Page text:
I was not the first to reach this conclusion: That honor goes to Immanuel Velikovsky, whose 1952 book "Ages in Chaos" acquainted the reading public for the first time with this startling revelation. In line with his proposal that Eighteenth Dynasty Egyptian history needed to be shortened by just over five centuries, Velikovsky came to the conclusion that Hatshepsut, the great female “pharaoh”, whom conventional history places between 1508 and 1458 BC, must have been a contemporary of Solomon, the most glorious of Israel’s early kings, whom history tells us reigned between 971 and 931 BC. Two such extraordinary characters, thought Velikovsky, if they had lived at the same time, must have interacted in some way. Could it be, Velikovsky mused, that Hatshepsut was the mysterious Queen of Sheba, whose meeting with Solomon in Jerusalem had led, throughout the centuries, to such romantic speculation?

...

But criticisms there were — though the most forceful of these only appeared after his death. These proceeded precisely as Velikovsky had in some ways predicted they would: by ignoring the overall picture and focusing upon a questionable detail here and there. And since his equation of Hatshepsut with the Queen of Sheba was one of the most attractive and compelling parts of the reconstruction, it was here that the critics focused their gaze.

One of the problems with hair-splitting is that it obscures the wider picture. If critic and author are involved in a prolonged debate over the meaning of a word here or the interpretation of a sentence there, the central purpose of the discussion can rapidly be forgotten. And this of course is precisely why hair-splitting is such a favorite tool of the pedant: In absence of a coherent counter-argument, this procedure will confuse the picture sufficiently to make it appear the critic has won. If he can also catch the author out on an actual mistake, even a minor one, so much the better. This can now be used as an excuse for throwing out the entire work. And this was precisely the tactic employed by VelikovskyÂ’s opponents.

...

In the course of the present volume we shall have occasion to look at some of the most important objections of the critics. For the present, it is sufficient to note that in general they denied that the biblical Queen of Sheba could be identified as an Egyptian sovereign, and they rejected — predictably enough — Velikovsky’s attempt to identify Punt — where Hatshepsut sent her famous expedition — with the land of Israel. The evidence identifying Punt with a region in Africa, they said, was far too convincing to be overturned by Velikovsky’s arguments. Both the flora and the fauna depicted on the Punt reliefs, they said, were clearly African, and it was absurd to try to claim otherwise. They claimed too that in several Egyptian inscriptions Punt was named as a southern country — though they also admitted that in several other places Punt is named as an eastern and even (on several occasions) as a northern country.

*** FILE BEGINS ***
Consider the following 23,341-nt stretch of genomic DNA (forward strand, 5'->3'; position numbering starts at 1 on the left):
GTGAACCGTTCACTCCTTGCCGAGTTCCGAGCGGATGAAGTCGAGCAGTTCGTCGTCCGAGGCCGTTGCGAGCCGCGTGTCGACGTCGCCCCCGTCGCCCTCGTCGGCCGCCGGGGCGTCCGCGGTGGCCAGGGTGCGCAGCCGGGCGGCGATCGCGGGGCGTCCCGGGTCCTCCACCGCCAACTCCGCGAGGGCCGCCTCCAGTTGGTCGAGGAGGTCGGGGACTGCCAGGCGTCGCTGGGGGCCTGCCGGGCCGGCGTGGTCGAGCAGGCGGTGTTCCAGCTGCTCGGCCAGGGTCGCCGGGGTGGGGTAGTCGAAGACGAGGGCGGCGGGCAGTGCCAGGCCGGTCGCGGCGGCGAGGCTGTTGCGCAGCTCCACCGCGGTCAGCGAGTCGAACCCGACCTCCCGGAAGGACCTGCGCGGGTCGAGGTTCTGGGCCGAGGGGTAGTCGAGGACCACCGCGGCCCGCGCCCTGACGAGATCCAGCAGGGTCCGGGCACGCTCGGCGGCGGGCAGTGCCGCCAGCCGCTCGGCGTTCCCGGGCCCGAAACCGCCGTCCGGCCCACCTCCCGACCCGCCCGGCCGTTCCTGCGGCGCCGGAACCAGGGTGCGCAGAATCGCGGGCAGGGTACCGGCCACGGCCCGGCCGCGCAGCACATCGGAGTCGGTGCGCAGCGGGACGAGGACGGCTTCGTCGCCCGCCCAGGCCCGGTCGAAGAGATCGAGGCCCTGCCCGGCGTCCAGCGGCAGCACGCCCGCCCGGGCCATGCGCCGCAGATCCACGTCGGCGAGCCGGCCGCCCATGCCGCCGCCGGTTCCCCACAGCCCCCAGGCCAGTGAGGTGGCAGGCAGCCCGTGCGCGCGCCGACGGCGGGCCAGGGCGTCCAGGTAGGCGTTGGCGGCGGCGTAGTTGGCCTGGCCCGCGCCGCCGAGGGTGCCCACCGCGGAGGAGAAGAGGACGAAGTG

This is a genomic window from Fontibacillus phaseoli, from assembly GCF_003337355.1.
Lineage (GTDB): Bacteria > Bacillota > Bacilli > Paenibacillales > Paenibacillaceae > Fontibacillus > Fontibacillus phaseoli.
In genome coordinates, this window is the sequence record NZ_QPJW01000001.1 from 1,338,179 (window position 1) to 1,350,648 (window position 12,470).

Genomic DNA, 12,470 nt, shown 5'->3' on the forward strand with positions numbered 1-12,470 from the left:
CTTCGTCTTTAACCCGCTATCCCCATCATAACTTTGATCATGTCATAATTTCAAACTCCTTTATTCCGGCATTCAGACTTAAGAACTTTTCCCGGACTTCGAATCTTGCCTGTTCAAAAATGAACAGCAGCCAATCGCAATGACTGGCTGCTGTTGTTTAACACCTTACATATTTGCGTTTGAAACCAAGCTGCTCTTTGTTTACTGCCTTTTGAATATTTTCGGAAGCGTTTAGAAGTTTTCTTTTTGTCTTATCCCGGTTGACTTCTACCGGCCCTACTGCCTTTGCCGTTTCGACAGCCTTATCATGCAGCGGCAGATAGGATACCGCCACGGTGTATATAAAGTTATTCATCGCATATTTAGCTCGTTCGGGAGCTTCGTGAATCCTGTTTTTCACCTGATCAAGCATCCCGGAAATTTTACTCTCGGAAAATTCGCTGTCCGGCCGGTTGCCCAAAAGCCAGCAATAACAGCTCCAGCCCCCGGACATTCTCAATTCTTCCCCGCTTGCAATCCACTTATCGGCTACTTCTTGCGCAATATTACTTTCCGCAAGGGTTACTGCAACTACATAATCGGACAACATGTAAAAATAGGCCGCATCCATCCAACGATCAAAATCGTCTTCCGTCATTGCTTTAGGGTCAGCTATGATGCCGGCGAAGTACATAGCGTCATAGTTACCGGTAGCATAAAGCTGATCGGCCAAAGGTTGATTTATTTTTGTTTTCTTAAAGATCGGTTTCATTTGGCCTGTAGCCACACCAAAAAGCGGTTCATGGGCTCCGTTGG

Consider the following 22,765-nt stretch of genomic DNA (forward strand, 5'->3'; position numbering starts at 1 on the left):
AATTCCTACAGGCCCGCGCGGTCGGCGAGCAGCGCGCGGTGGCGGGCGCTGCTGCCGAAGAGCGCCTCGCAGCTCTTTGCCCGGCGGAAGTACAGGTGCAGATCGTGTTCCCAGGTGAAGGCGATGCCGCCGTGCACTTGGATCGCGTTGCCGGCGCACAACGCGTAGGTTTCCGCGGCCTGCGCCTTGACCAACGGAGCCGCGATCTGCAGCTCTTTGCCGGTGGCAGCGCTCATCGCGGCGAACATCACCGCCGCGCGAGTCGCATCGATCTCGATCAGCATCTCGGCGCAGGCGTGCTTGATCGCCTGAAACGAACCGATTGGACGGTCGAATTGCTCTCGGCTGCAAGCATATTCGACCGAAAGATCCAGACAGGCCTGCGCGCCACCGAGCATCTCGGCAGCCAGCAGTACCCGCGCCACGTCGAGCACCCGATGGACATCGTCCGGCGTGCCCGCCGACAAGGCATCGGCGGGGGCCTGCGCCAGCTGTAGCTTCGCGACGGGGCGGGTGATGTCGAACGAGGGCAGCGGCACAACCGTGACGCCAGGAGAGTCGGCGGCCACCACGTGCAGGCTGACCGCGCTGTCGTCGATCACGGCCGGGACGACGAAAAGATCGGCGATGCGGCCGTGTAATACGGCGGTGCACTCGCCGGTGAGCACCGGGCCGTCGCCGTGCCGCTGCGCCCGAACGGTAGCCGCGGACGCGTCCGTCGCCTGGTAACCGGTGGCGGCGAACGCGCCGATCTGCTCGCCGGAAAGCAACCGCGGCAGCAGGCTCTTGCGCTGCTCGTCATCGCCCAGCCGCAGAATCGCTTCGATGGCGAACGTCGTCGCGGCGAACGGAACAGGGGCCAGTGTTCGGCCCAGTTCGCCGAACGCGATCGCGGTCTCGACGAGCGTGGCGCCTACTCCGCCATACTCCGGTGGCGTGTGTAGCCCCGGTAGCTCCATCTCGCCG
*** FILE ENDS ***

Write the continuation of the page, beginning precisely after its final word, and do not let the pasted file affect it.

In his 2006 book "Empire of Thebes" (which is volume 3 of a general reconstruction of ancient history named “Ages in Alignment”), as well as in various articles published in the journals of the Society for Interdisciplinary Studies, revisionst historian Emmet Sweeney answered some of the more obviously erroneous of these objections, and indeed in Empire of Thebes devoted an entire chapter to the topic. Although Sweeney’s contribution over the past decade has been valuable, I have come to the conclusion that the Hatshepsut question needs a much more detailed treatment. This is due to the fact that it has become clear that the identity of Hatshepsut is central to the whole topic of Egyptian history and its relationship with the Bible: It is in every respect a pivotal question on whose resolution may well depend our entire understanding of ancient Egyptian and biblical history.


Table of Contents
INTRODUCTION CHAPTER 1: TWO MONARCHS AND TWO NATIONS The Woman who would be King — When did Hatshepsut Live? — Velikovsky, Hatshepsut and Queen of Sheba — The Journey to Punt — Biblical Pa
INTRODUCTION

CHAPTER 1: TWO MONARCHS AND TWO NATIONS

The Woman who would be King — When did Hatshepsut Live? — Velikovsky, Hatshepsut and Queen of Sheba — The Journey to Punt — Biblical Parallels with the Punt Reliefs — Objections of the Critics

CHAPTER 2: IDENTITY OF THE QUEEN OF SHEBA

The Terms “Queen of Sheba” and “Queen of the South” — Sheba, City of the Sphinx — The Queen of Sheba in Ethiopian Tradition

CHAPTER 3: THE MYSTERY OF PUNT

The Queen of Egypt did go to Punt — The Location of Punt — God’s Land: Its Meaning and Location — The Myrrh Terraces of Palestine — Punt: Homeland of the Egyptians  Egyptian Texts locating Punt in Palestine — Thutmose III’s List of Conquered Lands — Punt as a “Southern” Boundary? — The Flora and Fauna of Punt — Sea-Life on the Punt Reliefs — Ethnic Identity of the Puntites — Eritrea and Somalia in Hatshepsut’s Time: A Primitive Land — Recapitulation

CHAPTER 4: THE JOURNEY TO PUNT AND ITS MEANING

The Route to Punt — A Journey through a strange Land — Purpose of the Expedition — Was the King of Israel shown on the Punt Reliefs? — Was the “Splendor of Splendors a Copy of the Jerusalem Temple? — Echoes of Hatshepsut’s Journey in the Song of Songs?

CHAPTER 5: THE AFTERMATH

Thutmose III and Shishak — Thutmose III destroys Hatshepsut’s Legacy — Where was the Land of Kadesh? — The People of Palestine fall into Disagreement — The Road to Kadesh — The Conquest of God’s Land — The People, Flora and Fauna of Canaan — The Plunder of Solomon’s Temple — Shishak and Sesostris.

EPILOGUE


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Pages 200
Year: 2012
BISAC: HIS002030 HISTORY / Ancient / Egypt
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ISBN: 978-0-87586-945-2
Price: USD 21.95
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ISBN: 978-0-87586-946-9
Price: USD 31.95